By Barry L. Dayton
An article in the April 2014 issue of A&U Magazine, dedicated to those who are HIV-affected, called Desert AIDS Project “an oasis in Palm Springs.” The writer remarked on how the 30-year-old agency “has grown into an impressive facility dedicated to addressing the holistic needs of its community, which has an HIV/AIDS prevalence rate twice the national average.”
United States Sen. Barbara Boxer was similarly impressed when she visited the D.A.P. campus later that month, on April 23, to recognize the 25-year community partnership between D.A.P. and the city of Palm Springs, through the city government’s local administration of funds made available by the federal Community Development Block Grant program. Boxer, who was one of the very first U.S. politicians to secure funding for HIV/AIDS treatment in the early 1980s, toured the agency and learned more about D.A.P.’s array of medical and dental care, as well as behavioral health and essential “wraparound” services. The senator also saw in-house facilities that include a lab for blood work, a pharmacy whose staff specializes in HIV medication therapies, and the Client Community Center. This community center at D.A.P. is a welcoming space, designed to combat HIV stigma and isolation through skills-for-living and back-to-work training, and other educational and social activities. All these programs and services are seamlessly tied together — all under one roof — by case managers for the more than 2,200 clients of D.A.P. As one of its housing options, the Desert AIDS Project campus even includes an 81-unit apartment complex for low-income clients.
Along the way, David Brinkman, CEO of Desert AIDS Project, responded to Boxer’s many questions about current HIV protocols for care by taking her through recent expansions to the agency, including more than doubling the size of its HIV-specialty dental clinic — the first in Riverside County — through a generous donation by Georgia and Jerry Fogelson. Boxer also heard about what has been happening through the Annette Bloch Cancer Care Center, a million dollar gift in 2012 by its namesake, which enables regular screenings for some kinds of cancers often associated with HIV. Senator Boxer also heard about some of D.A.P.’s other near-horizon plans to open a full STD clinic, undertake clinical trials and research, and more.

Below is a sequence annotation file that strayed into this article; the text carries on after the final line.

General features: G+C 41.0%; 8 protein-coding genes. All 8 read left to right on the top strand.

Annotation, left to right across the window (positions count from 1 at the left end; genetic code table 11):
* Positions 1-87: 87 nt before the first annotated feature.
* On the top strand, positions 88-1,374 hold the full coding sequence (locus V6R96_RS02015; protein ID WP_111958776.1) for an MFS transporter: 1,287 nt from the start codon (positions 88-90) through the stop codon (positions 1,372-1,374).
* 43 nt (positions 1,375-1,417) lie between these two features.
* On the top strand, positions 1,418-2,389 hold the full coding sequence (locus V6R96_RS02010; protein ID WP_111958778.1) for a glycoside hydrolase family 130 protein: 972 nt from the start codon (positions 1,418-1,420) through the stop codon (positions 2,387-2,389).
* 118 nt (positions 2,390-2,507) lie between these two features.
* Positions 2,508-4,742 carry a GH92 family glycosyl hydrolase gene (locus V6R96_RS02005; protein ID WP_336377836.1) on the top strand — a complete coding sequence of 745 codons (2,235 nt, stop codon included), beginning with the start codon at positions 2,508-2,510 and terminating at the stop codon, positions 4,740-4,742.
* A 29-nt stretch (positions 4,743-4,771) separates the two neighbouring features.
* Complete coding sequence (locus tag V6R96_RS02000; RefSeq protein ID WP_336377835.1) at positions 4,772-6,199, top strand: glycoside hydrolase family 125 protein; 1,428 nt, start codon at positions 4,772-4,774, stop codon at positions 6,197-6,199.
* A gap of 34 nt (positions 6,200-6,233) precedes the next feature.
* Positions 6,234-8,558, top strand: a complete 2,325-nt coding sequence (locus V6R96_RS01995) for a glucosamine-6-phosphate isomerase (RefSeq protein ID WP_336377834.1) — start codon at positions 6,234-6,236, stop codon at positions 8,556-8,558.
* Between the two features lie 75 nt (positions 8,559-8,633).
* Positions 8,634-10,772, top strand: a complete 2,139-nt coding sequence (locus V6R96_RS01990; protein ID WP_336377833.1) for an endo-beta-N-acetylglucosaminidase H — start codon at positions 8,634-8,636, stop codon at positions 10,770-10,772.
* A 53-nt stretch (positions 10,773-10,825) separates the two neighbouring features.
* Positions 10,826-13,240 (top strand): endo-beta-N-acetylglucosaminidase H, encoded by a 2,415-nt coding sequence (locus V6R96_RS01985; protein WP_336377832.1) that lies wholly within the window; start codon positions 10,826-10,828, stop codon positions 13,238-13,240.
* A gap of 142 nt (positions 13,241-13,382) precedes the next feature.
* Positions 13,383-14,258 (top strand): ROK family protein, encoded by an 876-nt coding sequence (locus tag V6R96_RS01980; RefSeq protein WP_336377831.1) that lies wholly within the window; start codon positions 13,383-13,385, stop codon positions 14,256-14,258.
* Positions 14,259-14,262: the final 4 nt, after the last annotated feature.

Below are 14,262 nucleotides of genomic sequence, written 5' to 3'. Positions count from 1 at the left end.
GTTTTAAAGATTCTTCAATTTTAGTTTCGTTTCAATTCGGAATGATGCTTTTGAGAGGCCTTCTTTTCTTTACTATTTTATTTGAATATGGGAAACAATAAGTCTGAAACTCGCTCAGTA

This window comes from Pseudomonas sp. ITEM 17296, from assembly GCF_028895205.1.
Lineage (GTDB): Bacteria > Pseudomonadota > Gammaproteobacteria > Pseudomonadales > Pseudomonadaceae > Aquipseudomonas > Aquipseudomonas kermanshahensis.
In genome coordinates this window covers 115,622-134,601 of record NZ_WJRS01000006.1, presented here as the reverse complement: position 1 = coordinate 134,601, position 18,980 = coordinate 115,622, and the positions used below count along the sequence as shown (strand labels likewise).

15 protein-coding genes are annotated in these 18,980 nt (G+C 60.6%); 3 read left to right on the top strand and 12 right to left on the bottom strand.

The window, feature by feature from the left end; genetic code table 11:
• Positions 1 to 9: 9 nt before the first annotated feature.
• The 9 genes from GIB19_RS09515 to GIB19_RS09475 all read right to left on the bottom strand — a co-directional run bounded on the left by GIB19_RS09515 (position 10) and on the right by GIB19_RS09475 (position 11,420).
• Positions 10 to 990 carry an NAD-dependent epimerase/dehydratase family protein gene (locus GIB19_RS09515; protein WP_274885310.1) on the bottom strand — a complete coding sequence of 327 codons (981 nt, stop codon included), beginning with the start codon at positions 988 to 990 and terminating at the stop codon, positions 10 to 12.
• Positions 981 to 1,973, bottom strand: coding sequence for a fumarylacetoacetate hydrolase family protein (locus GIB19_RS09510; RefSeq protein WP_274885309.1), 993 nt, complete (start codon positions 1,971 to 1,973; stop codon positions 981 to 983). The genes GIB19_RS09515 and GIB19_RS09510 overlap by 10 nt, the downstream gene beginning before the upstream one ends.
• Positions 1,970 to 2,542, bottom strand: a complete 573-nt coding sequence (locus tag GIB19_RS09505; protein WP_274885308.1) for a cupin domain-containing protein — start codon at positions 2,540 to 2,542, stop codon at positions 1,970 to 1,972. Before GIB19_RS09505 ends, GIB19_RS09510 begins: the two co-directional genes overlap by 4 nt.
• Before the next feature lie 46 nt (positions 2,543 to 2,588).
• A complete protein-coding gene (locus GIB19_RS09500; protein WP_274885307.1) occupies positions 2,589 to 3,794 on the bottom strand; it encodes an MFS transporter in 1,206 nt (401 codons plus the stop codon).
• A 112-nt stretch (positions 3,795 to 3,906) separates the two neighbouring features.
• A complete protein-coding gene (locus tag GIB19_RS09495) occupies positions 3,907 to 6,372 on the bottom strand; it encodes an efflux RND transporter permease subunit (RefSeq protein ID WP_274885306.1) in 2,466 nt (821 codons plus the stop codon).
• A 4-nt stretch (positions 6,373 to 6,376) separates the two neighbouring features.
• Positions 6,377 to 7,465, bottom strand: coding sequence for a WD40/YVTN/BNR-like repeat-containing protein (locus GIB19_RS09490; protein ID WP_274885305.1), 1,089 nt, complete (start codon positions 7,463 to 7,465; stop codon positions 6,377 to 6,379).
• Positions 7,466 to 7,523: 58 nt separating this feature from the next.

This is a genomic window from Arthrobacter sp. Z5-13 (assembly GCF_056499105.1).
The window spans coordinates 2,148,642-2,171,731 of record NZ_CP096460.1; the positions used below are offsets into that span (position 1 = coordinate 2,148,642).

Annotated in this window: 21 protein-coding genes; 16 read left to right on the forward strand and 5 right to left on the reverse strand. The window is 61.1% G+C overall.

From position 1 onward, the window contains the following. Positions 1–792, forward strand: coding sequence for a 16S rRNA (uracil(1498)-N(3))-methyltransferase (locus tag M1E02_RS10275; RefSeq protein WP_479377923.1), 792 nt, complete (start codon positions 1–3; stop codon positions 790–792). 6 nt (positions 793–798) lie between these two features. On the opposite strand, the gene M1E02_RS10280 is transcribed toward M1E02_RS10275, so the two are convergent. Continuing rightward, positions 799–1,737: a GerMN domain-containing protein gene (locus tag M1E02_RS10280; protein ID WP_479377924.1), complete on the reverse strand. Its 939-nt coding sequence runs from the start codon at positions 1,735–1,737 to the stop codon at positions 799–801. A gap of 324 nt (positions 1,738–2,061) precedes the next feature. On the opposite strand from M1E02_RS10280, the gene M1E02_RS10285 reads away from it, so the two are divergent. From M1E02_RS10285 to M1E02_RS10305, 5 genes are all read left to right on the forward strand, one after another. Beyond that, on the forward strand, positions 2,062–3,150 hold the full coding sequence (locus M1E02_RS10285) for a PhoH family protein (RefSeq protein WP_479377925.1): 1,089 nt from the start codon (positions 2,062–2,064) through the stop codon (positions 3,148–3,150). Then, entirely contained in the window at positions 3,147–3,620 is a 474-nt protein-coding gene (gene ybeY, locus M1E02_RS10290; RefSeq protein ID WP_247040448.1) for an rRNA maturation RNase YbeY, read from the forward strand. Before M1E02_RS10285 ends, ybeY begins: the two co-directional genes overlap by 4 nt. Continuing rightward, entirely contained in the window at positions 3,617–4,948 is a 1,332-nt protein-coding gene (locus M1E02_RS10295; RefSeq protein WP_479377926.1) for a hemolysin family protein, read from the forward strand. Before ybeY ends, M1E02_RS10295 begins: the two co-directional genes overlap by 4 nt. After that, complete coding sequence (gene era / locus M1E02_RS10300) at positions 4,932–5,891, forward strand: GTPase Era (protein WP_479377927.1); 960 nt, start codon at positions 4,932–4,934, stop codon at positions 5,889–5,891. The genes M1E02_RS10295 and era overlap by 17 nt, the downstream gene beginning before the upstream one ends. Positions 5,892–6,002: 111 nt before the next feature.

Little wonder that, several months earlier, in August 2013, About.com, a top 40 U.S. website attracting more than 86 million users monthly, included Desert AIDS Project in its list of “Top 20 HIV/AIDS Charities.” Desert AIDS Project was selected as one of only a small handful of HIV/AIDS charities that met a set of standards, including:
• spending at least 75 percent of their cash budget on bona fide programs
• raising $100 from every $15 spent fundraising, and
• operating with complete financial transparency.
The “Top 20” list was assembled for About. com by Dennis Sifris, M.D. and James Myhre. Dr. Sifris is an HIV specialist and Chief Medical officer of LifeSense Disease Management, an HIV-managed care company based in South Africa, while Mr. Myhre is an American journalist and HIV educator. About.com’s peer-reviewed Health Channel includes over 1,000 topics curated by researchers, physicians, medical writers, and healthcare professionals. It was the recipient of the 2013 Web Health Award, honoring the best digital health resources in the U.S.
On Aug. 22, 2013 the day Desert AIDS Project began its 30th year of service — CEO David Brinkman said “While we are immensely proud to be recognized in this way, we know that it really does take a global village, with each community in each country fighting the continuing spread of HIV while caring and advocating for those who are already infected. The spirit of those volunteer warriors who started D.A.P. back in 1984 lives on today and we shall continue to honor their commitment every day we serve the community.”
D.A.P. IS ALSO LEADING THE NATION’S FIRST REGION-WIDE HIV TESTING EFFORT
Desert Regional Medical Center (DRMC) is the lead sponsor of Get Tested Coachella Valley, the nation’s first region-wide campaign to dramatically reduce the spread of HIV by making HIV testing standard and routine medical practice, while ensuring linkage to care for those who test positive. DRMC is “walking the talk” by making a gift of $1.5 million to the multi-year initiative.
In a recent study, it was shown that people on effective HIV medications became 96 percent less infectious — providing scientific evidence that testing, plus treatment, results in HIV prevention. With the help of “champions” like Carolyn Caldwell, CEO of DRMC — and a D.A.P. board member — along with board chair Barbara Keller and U.S. Rep. Raul Ruiz, M.D., the campaign not only expects to help eradicate HIV stigma and prevent new infections but will also help to save the Coachella Valley an estimated $380 million to $1 billion in healthcare costs.
1695 N. Sunrise Way
Palm Springs CA 92262
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